Note: Click here for a more recent review of Mas (farmhouse).
I’ve had Mas on my mind since it opened in 2004. Although Frank Bruni in the Times was lukewarm, awarding just one star, Adam Platt raved in New York. I was more inclined to trust Platt. But I tend to make most of my bookings just a few days in advance, and it seemed Mas was always full. Anyhow, I finally got my act together, and scored a 6:45 p.m. table on Friday night.
The restaurant’s name means “farmhouse” in Provençal. Indeed, the décor announces its rusticity beginning with the enormous wooden door. However, it is also one of the more elegant restaurants in Greenwich Village, with its white tablecloths, bone china, and polished service.
The farmhouse reference also suggests Galen Zamarra’s zeal for seasonal ingredients. The menu changes daily, with only about six or seven appetizers, and a similar number of entrees. Each one comes with a long list of accompaniments, such as “Roasted beets baked with Westfield Farm goat cheese, baby greens, almonds & cucumbers”; or, “Roasted wild sea trout, thumbelina carrot stew, beans & white asparagus.”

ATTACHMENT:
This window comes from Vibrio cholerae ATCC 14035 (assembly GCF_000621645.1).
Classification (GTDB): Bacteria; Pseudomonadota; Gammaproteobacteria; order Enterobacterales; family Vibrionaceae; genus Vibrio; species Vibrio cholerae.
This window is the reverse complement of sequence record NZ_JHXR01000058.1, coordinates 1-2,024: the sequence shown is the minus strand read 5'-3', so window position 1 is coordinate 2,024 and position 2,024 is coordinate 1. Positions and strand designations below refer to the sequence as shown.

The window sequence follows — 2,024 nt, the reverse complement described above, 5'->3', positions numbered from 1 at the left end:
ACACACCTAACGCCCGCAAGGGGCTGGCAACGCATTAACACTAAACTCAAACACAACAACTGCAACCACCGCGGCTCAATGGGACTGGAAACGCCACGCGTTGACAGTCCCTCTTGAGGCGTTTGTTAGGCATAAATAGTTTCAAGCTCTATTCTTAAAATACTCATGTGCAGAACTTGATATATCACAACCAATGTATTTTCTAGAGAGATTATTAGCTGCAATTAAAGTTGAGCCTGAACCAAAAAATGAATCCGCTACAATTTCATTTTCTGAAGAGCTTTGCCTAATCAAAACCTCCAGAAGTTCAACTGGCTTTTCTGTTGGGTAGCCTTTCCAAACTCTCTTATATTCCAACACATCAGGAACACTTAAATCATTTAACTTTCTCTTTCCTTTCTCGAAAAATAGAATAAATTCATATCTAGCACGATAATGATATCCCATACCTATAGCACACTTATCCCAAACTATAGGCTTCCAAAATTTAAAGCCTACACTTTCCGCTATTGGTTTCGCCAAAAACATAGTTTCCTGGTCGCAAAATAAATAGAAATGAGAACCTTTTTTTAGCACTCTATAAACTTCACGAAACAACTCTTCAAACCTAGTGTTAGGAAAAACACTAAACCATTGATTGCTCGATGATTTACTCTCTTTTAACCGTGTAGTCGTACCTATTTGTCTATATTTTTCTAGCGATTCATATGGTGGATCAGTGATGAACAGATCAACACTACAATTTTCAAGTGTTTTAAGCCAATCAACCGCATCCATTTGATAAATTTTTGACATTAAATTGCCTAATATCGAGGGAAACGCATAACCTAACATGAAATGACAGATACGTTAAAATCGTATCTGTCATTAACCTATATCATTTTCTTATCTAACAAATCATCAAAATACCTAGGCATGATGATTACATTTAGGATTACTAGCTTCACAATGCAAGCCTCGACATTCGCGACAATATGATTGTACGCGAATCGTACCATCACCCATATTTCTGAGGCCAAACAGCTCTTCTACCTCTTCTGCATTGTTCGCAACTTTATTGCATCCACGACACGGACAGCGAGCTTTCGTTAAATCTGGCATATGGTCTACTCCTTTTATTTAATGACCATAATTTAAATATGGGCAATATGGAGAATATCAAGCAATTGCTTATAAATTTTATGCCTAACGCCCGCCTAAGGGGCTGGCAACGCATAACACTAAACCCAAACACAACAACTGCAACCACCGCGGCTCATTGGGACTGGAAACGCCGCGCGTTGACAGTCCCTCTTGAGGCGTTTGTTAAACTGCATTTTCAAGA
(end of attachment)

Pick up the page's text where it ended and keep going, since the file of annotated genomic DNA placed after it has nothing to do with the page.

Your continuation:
Alas, there is no online version of what we had. The amuse bouche was a small square of butternut squash quiche—naturally, with three or four other ingredients that the server dutifully recited. My friend and I both started with the Trout Piscator ($16). She said, “There’s no way you’ll be able to describe everything that’s in here.” Even Frank Bruni was stumped, simply referring to “the delicious trout appetizer.”
The chicken entree ($34) was more straightforward: it came with wild mushrooms and mashed potatoes. The skin was crisp, the flesh tender. My friend ordered turkey ($36), which we both found slightly dry and a bit less flavorful. It did strike me that even the better of the two dishes, the chicken, was a tad over-priced at $34.
Only a restaurant like Mas would offer a butternut squash cake ($10) for dessert and get away with it, but the accompanying raspberry sorbet was an odd bedfellow.
The wine list is excellent, but expensive. I noted only one red under $50. We were delighted with a Herman Story Grenache, but at $70 it was more than we usually pay for wine.
Service was polished and attentive. Mas is one of those restaurants that does not leave the open wine bottle on your table. I usually prefer to control the bottle myself, but I didn’t mind at Mas, as they were always diligent about refilling our glasses. The one glitch was the bread service, which came with butter that was still frozen.
Mas always makes the list of the city’s most romantic restaurants. The room is charming, the service excellent, and the food first-class.
Mas (39 Downing St. between Bedford St. and Seventh Ave. South, West Village)